Nola on the way up Saintly Hill in the first mile of the Chilkoot Trail

For us? Well...forget the one ton of goods. We decided to bring our day packs, take a lunch, pack our rain gear, wear bear bells, and make an exploratory trip of one day to Finnegan's Point, about 7 miles round trip from our campsite. We wanted to test it out to see if we were really interested in completing the entire hike of 33 miles to Bennett Lake in B.C. at a later date. But it became apparent after completing the first leg of the journey up Saintly Hill that Nola's ankles and feet would not survive the whole trek without a lot of pain. In my case, I was surprised at my huffing and puffing at the beginning, but felt a lot better by time we reached the top. I attributed my own slow pace to being out of shape from too much driving instead of biking or hiking up demanding hills and mountains. So, this hill was just enough challenge to start the trip off. It felt great when we reached the top and a relief to find out that the trail was not all straight up for the entire day. Saintly Hill deserves its name from the fact that anyone is a saint if they do not curse on their way up. Despite the initial challenge, I ended up loving the trip and I found out quickly that I am no saint.

 Love those well built bridges that make the trail flat, dry and scenic.

Zen views of Face Mountain 

The initial hills gave way to well worn trails that often bordered the Taiya River offering a variety of zen views. We eventually walked across swampland aided by parallel walking boards. That made it easy and exciting at the same time looking for beaver, muskrats, and birdlife along the way. Can't imagine what the trail looked like in 1898.

Crossing the swampland looking for beaver, muskrats and birdlife.

Eventually we penetrated a dark, brooding forest with zillions of mosquitoes droning around our heads...among our first in Alaska. As long as we kept walking it wasn't so bad, but we rested a few minutes for a quick lunch and they attacked us like the Mongol warriors of Genghis Khan. That was the quickest lunch ever as we had forgotten our head nets thinking we had somehow escaped mosquito season. Big mistake!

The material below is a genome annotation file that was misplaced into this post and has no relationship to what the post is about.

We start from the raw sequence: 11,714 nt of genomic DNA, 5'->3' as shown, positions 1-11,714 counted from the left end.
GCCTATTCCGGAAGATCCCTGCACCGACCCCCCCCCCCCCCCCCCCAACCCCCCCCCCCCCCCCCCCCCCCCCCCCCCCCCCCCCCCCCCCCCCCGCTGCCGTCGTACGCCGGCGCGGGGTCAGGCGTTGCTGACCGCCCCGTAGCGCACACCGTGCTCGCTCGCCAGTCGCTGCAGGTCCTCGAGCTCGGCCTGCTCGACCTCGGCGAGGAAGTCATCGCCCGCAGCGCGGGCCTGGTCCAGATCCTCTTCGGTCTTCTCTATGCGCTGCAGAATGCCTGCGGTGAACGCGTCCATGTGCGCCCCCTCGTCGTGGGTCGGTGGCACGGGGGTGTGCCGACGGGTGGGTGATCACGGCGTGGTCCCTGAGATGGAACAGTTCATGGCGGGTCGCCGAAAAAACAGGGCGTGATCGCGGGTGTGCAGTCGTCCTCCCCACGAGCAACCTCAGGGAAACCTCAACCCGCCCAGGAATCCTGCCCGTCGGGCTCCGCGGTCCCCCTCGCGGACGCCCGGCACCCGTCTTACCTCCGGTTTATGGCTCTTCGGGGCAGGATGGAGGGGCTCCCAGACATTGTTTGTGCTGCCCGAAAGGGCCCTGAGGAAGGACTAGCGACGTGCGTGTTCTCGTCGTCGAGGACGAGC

The dark forest beckons the unwary hiker.

It was tough for me to turn around at only 3.3 miles and retrace our steps. I really wanted to see what was up ahead and go through the more challenging parts of the trail experiencing Canyon City, Pleasant Camp, Sheep Camp, The Scales, The Golden Stairs, the Chilkoot Pass, and the trails to Lindeman and Bennett Lakes. So I decided to do it later in the summer by myself and join another 50 or so hikers who would sign the register, pay $50 in fees, and join the tens of thousands of others who have made this trek in the past. This appeared to be a challenging hike offering a variety of scenery with remnants of items along the trail left by earlier hikers and prospectors, and a good feeling for what it must have been like during those earlier days.  Of course, the first day was the easy part. looks like a great adventure!

 A documentary in the making with Canadian actor volunteers and Canadian Public Television of Quebec.

As we made our way back along the path, we started meeting more day trekkers. Most were part of small tour groups offered by Princess Cruise Lines who practically owned the nearby port of Skagway. But the biggest surprise was to meet a television production crew and volunteer actors from Canadian Television making a film for Public Television in Quebec. With a group of about 20 people selected from all over Canada, they were involved in the reenactment and filming of the early French voyagers and prospectors who had climbed the Chilkoot Trail and went on to Dawson City.  Dressed in typical dress of the time, using similar tools, camping and cooking like those of 1898, the film would document what it was like for today's adventurers to spend three months slowly making their way with all of their struggles and  triumphs to Dawson City. With any luck, we would meet them once again on their entrance to Dawson City in August.

        One of the Canadian actors with blisters becomes the cook.

Two actors had blisters from the old style boots used on the trek and spent their days in camp as cooks and camp helpers. Note the use of flip flops for the day as their feet healed.  The documentary required that all actors wear clothing of the time for the entire length of the film (three months), and eat similar food from their 500 pounds of gear they were required to transport for this journey (rather than the full 2000 pounds per person for a year).

Home Sweet Home on the Chilkoot Trail

Thursday, July 22, 2010

Part II. Whitehorse to Skagway, Alaska